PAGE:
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Communication Tip No. 5: Stranger Danger Printer friendly format

By Caitlin Bootsma
Consultant to the VIRTUS® Programs

While at first it may seem like a good idea to tell your kids about “stranger danger”, this advice may be too general to lady and boy on benchbe effective.

Naturally, we want our children to be cautious, but children do not need to be afraid of every person that they don’t know…in fact, there may be times they need to talk to a stranger. For example, if they are lost and cannot find you, they need to learn the safest way of reconnecting with you. This may involve finding a person who works at the store to call for you over the intercom, etc.

Instead of blanket warnings about strangers, I’ve found these tips to be helpful in beginning to educate children about the proper way to communicate with people they don’t know:

  1. If an adult they don’t know approaches them, have them check with a parent or caregiver before engaging in conversation. They can ask you verbally or just look to you for a quick nod of the head that it’s okay to respond.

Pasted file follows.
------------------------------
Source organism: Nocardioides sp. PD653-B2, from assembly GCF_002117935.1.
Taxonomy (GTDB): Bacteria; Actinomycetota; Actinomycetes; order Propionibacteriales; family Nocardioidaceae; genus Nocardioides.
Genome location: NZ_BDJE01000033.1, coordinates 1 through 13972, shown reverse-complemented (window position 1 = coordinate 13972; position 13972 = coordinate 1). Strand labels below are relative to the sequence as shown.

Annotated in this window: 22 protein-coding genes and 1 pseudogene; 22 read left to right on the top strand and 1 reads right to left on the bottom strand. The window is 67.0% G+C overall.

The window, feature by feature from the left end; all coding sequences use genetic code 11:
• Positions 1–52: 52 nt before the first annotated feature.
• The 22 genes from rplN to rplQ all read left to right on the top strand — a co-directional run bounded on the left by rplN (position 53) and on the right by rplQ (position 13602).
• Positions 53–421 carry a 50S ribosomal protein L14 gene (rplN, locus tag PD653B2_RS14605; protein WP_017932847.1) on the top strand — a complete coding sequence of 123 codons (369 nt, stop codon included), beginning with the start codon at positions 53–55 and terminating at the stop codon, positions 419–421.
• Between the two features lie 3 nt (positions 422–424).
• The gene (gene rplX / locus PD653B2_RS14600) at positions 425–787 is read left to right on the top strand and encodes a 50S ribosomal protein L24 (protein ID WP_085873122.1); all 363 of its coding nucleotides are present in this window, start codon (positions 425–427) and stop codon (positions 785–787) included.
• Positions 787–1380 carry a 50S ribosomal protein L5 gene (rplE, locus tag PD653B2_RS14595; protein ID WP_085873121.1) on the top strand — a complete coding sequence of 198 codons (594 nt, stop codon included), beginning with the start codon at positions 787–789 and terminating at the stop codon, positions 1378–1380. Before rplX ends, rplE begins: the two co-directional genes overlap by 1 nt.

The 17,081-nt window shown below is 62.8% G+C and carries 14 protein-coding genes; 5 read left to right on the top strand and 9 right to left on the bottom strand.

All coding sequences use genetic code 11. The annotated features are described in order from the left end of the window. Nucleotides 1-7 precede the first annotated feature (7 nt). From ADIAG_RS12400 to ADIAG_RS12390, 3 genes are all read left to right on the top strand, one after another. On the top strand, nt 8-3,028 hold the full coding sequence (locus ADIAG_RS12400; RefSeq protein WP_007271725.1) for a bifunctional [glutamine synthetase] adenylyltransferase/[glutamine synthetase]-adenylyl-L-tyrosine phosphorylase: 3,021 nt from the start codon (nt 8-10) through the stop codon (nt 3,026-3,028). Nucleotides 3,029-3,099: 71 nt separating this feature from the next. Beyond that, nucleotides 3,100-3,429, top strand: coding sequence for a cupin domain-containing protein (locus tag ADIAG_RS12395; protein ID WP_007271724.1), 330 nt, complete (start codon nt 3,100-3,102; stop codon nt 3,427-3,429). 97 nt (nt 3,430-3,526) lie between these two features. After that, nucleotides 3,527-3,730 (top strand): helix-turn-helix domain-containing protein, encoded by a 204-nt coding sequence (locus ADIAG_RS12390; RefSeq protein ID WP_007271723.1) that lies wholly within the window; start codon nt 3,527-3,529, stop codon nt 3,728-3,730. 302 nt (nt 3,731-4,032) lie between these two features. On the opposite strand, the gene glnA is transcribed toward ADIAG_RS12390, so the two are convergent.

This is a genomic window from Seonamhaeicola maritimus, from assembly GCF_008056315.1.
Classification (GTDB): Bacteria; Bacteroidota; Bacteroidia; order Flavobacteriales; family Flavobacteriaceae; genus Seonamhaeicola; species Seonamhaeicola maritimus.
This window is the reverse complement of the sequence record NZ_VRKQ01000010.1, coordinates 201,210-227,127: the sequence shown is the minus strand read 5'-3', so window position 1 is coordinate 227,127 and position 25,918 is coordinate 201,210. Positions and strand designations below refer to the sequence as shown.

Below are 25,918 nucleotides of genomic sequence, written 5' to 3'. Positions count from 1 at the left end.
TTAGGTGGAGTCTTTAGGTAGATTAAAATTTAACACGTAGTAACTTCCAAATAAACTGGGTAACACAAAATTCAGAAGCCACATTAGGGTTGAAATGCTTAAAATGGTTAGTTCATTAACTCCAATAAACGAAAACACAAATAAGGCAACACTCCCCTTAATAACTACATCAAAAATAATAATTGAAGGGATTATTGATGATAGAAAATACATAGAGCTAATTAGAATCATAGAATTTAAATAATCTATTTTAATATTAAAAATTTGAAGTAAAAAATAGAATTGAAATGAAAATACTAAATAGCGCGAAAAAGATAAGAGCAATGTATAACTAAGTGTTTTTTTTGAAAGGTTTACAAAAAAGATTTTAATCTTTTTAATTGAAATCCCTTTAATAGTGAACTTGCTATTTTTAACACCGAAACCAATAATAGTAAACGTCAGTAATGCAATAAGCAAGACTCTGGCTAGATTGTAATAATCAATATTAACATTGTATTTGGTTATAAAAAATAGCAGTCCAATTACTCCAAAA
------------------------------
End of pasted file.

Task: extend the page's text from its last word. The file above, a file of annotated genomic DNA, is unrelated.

2. Teach kids who to go to in a situation where they can’t find you. As the opportunities arise, point out adults who can help them if they need assistance. When at the library, for example, point out librarians with nametags who they could ask for help if you were to be separated.
  3. Tell children “don’t go where you can’t see me” rather than “don’t go out of my sight”. Kids don’t always know what your line of vision is—make rules concrete and simple to follow. In this way you are minimizing the chances of being separating or not witnessing encounters with strangers.
  4. Establish a family rule that they are to check with you before accepting gifts. We know that gifts—such as a free cookie at the grocery store—can be innocent enough, but there are other times when gifts are inappropriate. Instruct children to say, “thank you, but I have to check with mom or dad first.”
  5. If someone makes them uncomfortable, let them know that they can and should always tell you. Back up your words by never forcing them to give hugs or affection to people (even family members) that they feel hesitant about. Solid boundaries will help foster a strong sense of self in your children.
  6. Set a good example in new situations by addressing parents first instead of their kids. If they see that the proper way for adults to communicate with kids is in the presence of their parents, they’ll be more cautious around adults who don’t follow this protocol.


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What is your opinion?
Have you had the opportunity to teach the children in your life about strangers?
Yes, but we could use to talk about it again
No, not yet
I don’t think it’s necessary

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